Over at the Missio Alliance blog, Geoff Holsclaw, affiliate professor of theology at Northern Seminary and co-pastor at Life on the Vine on the north side of Chicago, has been sharing an interesting series entitled, Scandal of the Evangelical Memory. It’s a play off the title of Mark Noll’s book, The Scandal of the Evangelical Mind.
Thus far, Holsclaw has posted 3 of 5 articles in the series. I think it’s well worth your time to read. Continue reading
A couple of months ago, I pointed out a newer blog which I’ve been frequenting as of late. It’s known as Respectful Conversation. Simply stated, I love that blog title.
It’s headed up by Harold Heie, a Senior Fellow at The Colossian Forum and at the Center for Faith & Inquiry at Gordon College and, as stated on the blog, he offers some thoughts as to the purpose of why it’s been created:
That better way is to create welcoming spaces for those who disagree with one another to have respectful conversations. As a Christian, I believe this better way is integral to the call for Christians to love others, for a deep expression of love for another person is to provide a safe, welcoming space for that person to disagree. That goal can be shared with all persons of good will, whatever their religious or non-religious convictions.
Such rings true to my heart – that true dialogue could take place amongst Christians of differing perspectives and traditions. Unfortunately, such is not always the case. Of course, Christlike love is not a mish-mash way where nothing actually matters. But true dialogue begins by loving well and listening well to one another. Continue reading
When we think about the gospel, many people equate it with things like salvation or justification. It’s in line with typical evangelical thought.
But in his book, The King Jesus Gospel: The Original Good News Revisited, Scot McKnight says that evangelicals (named after the evangel, or gospel) have become much too soterian, or simply stated, too focused on the plan of salvation. This has made us miss what is central to the gospel, the evangel.
Of course, McKnight has no problem with the plan of salvation. He simply challenges us with the reality that the gospel and the plan of salvation are not the same thing. The evangel is proclaimed and, subsequently, people believe that message of good news and are saved (or they can also reject this good news).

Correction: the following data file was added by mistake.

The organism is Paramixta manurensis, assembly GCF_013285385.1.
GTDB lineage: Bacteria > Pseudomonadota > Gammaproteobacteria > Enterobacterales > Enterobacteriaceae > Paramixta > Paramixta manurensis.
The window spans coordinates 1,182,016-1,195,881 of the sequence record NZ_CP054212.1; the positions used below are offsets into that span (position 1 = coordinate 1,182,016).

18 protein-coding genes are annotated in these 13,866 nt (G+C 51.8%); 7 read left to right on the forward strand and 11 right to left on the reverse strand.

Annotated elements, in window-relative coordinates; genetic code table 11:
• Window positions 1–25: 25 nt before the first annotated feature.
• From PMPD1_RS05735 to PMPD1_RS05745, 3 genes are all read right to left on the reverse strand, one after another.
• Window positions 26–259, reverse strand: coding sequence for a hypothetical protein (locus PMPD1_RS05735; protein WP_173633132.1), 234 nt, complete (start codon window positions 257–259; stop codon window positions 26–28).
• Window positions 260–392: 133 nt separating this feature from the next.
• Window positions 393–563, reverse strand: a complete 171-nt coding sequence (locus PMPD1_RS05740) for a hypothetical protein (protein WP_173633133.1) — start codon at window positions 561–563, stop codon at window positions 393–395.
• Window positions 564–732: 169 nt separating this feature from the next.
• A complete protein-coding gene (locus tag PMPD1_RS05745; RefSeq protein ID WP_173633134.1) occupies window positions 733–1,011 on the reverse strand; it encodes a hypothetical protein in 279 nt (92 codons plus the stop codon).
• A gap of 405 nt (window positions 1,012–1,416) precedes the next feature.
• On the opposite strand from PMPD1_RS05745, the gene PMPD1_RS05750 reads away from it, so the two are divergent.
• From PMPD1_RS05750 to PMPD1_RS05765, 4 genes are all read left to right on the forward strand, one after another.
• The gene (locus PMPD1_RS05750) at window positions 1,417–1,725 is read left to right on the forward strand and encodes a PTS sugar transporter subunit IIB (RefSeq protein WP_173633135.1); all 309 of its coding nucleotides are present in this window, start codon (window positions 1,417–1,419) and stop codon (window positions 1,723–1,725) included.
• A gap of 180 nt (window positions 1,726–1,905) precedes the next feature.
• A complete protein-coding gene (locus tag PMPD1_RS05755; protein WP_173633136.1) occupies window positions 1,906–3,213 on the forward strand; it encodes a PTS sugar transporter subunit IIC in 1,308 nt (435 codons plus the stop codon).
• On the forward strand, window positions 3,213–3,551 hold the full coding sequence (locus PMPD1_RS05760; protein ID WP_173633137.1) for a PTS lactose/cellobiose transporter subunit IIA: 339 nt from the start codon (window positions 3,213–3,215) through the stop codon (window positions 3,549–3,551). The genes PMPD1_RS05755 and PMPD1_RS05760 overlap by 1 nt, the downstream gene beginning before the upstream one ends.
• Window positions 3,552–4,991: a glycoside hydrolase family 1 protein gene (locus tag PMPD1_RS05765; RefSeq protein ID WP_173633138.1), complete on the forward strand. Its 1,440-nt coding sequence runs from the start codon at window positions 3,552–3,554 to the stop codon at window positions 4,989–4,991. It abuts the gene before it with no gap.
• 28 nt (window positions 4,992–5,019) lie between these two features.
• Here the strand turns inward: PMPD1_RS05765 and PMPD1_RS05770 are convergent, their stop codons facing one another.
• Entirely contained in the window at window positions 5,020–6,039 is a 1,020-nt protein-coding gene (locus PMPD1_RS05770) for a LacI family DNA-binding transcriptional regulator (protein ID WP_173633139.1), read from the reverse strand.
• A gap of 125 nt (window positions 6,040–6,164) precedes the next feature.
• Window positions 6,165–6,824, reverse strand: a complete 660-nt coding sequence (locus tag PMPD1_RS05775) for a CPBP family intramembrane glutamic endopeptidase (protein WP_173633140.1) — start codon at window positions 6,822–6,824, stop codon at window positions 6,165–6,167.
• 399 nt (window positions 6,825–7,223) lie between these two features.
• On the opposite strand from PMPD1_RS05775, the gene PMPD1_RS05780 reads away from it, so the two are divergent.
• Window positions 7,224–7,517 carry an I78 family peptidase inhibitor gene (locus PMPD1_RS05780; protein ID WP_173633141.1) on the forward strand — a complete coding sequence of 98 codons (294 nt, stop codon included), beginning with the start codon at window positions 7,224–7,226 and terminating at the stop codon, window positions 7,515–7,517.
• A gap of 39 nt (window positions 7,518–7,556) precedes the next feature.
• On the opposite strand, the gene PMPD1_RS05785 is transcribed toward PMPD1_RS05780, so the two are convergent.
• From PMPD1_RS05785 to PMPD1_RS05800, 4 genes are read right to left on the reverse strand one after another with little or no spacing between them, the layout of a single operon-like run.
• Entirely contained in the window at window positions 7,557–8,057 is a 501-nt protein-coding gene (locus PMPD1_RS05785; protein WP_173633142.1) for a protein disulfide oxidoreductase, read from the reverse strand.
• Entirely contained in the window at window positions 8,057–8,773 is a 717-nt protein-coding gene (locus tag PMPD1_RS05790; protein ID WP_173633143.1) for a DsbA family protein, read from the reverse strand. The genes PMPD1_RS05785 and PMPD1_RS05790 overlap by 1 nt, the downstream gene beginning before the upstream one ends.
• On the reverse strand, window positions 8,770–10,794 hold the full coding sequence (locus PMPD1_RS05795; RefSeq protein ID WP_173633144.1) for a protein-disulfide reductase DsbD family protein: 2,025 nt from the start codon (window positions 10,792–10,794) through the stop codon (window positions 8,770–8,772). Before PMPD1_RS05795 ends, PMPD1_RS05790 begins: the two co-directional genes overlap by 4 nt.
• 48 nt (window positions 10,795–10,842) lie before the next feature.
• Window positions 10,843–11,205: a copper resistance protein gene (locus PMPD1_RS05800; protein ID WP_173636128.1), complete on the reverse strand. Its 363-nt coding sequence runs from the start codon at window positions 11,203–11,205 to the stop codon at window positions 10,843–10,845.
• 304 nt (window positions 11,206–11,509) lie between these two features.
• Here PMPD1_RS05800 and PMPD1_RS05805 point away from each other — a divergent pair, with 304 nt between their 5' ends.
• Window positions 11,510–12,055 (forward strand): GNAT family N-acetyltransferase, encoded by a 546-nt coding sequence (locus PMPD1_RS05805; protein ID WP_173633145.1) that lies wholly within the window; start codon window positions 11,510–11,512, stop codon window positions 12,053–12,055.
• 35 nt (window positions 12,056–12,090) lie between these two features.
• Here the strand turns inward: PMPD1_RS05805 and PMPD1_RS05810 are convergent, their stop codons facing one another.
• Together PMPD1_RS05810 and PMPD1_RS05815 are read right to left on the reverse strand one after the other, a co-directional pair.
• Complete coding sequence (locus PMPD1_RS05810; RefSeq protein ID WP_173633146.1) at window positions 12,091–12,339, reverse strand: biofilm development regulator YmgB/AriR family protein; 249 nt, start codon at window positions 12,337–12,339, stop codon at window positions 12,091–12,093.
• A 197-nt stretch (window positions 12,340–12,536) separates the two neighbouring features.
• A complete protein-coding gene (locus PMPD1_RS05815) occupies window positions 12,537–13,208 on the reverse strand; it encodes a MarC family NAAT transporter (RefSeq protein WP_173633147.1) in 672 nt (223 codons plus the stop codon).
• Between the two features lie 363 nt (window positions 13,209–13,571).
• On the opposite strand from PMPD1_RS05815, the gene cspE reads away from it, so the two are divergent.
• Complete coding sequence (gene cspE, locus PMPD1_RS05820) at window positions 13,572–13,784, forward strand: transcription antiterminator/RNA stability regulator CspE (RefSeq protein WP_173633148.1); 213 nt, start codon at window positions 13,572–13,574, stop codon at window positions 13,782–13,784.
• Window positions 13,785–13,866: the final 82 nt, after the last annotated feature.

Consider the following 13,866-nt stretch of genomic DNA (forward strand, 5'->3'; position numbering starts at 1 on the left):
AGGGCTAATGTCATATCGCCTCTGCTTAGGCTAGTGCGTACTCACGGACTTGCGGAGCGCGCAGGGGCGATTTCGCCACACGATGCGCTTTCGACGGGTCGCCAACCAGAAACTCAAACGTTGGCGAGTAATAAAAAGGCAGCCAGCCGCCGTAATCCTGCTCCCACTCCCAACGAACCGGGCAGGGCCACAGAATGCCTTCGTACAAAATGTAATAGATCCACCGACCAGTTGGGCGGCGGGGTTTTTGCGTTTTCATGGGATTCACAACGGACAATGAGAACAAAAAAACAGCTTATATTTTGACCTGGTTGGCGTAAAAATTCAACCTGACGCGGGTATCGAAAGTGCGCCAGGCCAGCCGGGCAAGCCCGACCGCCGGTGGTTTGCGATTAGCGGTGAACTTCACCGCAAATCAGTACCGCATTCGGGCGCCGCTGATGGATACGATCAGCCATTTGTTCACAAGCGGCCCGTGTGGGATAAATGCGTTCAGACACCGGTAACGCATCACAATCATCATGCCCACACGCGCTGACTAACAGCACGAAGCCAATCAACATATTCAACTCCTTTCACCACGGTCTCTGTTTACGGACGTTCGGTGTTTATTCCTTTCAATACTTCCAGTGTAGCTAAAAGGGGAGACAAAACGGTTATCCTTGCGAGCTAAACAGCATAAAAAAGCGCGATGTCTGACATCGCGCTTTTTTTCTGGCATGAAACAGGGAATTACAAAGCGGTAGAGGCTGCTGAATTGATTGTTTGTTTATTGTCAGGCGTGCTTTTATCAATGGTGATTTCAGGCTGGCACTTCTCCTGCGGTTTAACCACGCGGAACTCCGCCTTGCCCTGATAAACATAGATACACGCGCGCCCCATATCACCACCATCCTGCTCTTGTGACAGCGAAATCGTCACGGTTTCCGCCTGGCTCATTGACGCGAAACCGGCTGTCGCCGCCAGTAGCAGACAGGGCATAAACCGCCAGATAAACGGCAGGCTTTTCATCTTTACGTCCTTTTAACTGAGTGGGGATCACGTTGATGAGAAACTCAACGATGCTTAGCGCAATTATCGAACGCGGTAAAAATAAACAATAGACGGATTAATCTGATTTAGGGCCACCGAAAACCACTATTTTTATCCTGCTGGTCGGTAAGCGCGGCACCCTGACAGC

So you’ll find McKnight stating things like this: Continue reading
Every so often, I post links to favourite blogs or websites that I frequent. Of course, if you scroll down and check out the right sidebar on my blog, you’ll see various blogs (under Blogroll) and websites (under links) that I visit on some kind of regular basis.
Today, I want to make you aware of a newer site/blog that begun just over two months ago. It’s entitled Respectful Conversation.
There was a famous Christian not too long ago who went by the name Clive Staples Lewis. He was better known as C.S. Lewis. His most well-known, non-fiction work was entitled Mere Christianity – a look at some of the reasonable and practical evidence concerning the truth of Christ and the Christian faith.
A few years back, a not-as-well-known pastor-teacher, Michael Spencer, released his first and only book, Mere Churchianity. You can see the play off of Lewis’s title. Michael was the beloved Internet Monk where he had been blogging for quite a few years. Spencer was probably more known for his posts, The Coming Evangelical Collapse, than anything else. Hey, it made the Drudge Report back in March of 2009!
The unfortunate thing is that, right before Mere Churchianity was released in June 2010, Spencer passed away due to cancer. He never was able to hold a copy in his own hand.
But his legacy continues, both through his book and his blog. Continue reading